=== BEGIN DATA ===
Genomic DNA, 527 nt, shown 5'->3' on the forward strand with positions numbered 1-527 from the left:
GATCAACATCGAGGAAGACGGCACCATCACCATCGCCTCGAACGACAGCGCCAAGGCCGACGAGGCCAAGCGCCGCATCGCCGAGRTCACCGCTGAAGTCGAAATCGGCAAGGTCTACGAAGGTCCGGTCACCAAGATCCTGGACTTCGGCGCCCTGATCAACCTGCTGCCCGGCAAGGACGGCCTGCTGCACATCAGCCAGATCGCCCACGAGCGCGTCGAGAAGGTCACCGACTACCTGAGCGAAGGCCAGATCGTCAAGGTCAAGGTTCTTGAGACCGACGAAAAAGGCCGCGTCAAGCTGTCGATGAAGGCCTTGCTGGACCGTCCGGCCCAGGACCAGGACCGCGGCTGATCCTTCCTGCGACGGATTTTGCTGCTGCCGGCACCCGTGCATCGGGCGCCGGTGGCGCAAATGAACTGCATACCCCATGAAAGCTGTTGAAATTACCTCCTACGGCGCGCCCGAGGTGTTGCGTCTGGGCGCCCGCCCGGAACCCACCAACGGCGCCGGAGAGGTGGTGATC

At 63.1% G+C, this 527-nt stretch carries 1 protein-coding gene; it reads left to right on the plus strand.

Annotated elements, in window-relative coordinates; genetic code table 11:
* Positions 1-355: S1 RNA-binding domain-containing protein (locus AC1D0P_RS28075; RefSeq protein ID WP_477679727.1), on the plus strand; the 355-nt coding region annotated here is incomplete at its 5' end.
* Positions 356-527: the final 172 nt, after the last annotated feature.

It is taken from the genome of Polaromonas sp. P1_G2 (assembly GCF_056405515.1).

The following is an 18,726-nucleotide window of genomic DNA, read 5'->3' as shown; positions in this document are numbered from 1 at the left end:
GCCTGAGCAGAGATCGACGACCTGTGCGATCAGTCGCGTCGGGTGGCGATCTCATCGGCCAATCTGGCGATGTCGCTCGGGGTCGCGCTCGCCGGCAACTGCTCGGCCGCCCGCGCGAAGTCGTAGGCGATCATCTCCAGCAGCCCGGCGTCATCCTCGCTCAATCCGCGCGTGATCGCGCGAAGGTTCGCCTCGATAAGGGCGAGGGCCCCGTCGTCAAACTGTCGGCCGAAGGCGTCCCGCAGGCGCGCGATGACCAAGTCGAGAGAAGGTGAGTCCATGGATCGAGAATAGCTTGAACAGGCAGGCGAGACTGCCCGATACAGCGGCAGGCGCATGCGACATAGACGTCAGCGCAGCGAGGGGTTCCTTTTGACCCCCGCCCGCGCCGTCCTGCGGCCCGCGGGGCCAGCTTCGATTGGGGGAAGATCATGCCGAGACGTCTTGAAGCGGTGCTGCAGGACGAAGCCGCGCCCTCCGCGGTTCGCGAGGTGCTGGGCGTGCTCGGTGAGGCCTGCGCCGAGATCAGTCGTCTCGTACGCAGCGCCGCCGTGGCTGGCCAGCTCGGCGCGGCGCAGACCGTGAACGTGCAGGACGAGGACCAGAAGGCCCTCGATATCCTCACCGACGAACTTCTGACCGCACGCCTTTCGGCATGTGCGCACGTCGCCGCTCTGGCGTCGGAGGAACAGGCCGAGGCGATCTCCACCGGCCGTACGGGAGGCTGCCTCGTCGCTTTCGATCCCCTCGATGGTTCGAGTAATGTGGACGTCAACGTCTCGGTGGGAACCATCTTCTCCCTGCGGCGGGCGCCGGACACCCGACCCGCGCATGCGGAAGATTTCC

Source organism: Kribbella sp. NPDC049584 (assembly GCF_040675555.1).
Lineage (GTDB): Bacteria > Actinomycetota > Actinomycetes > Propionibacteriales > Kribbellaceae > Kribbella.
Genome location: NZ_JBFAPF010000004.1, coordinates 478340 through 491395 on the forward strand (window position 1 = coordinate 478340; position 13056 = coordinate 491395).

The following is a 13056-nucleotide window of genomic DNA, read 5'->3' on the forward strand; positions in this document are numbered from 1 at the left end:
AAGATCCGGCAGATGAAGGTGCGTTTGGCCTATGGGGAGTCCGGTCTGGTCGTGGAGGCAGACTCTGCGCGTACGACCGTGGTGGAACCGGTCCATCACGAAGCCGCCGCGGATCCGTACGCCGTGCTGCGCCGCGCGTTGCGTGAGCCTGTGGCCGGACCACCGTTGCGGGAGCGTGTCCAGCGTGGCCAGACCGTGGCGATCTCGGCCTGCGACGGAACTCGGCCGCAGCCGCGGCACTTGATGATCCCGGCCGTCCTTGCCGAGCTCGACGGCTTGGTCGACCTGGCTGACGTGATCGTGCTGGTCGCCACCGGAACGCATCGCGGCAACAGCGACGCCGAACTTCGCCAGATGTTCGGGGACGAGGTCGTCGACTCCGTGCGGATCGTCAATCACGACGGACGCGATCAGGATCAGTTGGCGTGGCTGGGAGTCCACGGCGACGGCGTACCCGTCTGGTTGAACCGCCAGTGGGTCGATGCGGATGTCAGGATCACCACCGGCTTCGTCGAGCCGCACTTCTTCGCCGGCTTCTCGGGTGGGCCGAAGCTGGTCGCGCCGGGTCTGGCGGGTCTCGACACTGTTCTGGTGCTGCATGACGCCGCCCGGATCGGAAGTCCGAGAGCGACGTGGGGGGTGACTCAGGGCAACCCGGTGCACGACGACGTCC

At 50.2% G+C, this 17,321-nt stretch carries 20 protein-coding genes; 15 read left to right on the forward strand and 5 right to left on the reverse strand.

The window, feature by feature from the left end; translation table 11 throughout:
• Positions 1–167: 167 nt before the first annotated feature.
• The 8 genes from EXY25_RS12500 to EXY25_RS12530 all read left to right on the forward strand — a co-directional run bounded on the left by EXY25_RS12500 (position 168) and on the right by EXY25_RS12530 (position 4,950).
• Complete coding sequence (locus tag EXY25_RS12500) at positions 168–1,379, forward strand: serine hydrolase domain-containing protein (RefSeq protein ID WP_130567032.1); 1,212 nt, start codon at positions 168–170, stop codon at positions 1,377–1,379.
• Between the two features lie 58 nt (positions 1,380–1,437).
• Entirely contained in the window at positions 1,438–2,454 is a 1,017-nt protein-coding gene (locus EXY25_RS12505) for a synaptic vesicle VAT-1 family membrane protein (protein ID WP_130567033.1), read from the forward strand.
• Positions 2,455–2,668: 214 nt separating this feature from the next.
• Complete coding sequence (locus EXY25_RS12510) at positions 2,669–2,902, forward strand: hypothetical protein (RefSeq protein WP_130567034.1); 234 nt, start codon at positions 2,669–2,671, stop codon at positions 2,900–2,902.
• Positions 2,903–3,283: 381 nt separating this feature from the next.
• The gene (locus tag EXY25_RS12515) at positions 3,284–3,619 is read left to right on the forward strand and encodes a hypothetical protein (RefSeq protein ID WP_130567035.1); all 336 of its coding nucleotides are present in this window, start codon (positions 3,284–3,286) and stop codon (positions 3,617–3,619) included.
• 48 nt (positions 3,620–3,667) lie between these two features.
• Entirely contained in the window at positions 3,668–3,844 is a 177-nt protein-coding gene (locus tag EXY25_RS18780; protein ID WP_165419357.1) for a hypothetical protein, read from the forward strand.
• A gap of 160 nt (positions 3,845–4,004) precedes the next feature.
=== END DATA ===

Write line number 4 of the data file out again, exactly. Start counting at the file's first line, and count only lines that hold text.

Annotated elements, in window-relative coordinates; genetic code table 11: